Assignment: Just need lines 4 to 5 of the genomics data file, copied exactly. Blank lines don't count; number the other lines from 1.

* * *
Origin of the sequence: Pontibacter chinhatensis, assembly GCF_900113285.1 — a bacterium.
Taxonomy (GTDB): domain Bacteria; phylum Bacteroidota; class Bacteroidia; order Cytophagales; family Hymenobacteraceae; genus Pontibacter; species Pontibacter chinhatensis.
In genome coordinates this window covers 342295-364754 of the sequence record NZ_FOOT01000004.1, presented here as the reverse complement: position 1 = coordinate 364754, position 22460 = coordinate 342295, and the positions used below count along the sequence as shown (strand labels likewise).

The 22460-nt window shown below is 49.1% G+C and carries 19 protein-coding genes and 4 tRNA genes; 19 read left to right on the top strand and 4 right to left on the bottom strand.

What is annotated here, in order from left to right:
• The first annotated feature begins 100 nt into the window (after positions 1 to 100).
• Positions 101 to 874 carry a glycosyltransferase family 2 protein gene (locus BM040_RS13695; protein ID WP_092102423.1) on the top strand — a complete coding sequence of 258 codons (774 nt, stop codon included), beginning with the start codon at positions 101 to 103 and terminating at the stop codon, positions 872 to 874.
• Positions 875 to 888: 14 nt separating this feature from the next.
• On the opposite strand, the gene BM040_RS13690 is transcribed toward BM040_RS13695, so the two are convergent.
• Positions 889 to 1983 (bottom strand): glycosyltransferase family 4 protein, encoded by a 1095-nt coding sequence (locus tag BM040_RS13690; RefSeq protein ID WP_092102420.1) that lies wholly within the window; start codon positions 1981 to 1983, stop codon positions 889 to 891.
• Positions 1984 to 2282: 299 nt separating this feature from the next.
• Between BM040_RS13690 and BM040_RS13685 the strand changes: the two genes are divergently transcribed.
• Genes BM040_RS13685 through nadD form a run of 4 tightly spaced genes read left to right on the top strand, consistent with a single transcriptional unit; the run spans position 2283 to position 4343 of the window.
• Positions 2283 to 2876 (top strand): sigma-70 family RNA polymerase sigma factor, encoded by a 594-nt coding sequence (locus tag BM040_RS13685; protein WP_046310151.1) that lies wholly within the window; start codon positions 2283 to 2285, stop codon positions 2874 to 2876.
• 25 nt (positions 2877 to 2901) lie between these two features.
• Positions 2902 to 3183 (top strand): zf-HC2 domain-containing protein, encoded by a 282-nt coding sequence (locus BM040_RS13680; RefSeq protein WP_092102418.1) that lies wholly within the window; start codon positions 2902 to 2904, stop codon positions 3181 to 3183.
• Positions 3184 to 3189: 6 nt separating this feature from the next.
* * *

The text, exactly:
The 22460-nt window shown below is 49.1% G+C and carries 19 protein-coding genes and 4 tRNA genes; 19 read left to right on the top strand and 4 right to left on the bottom strand.

What is annotated here, in order from left to right: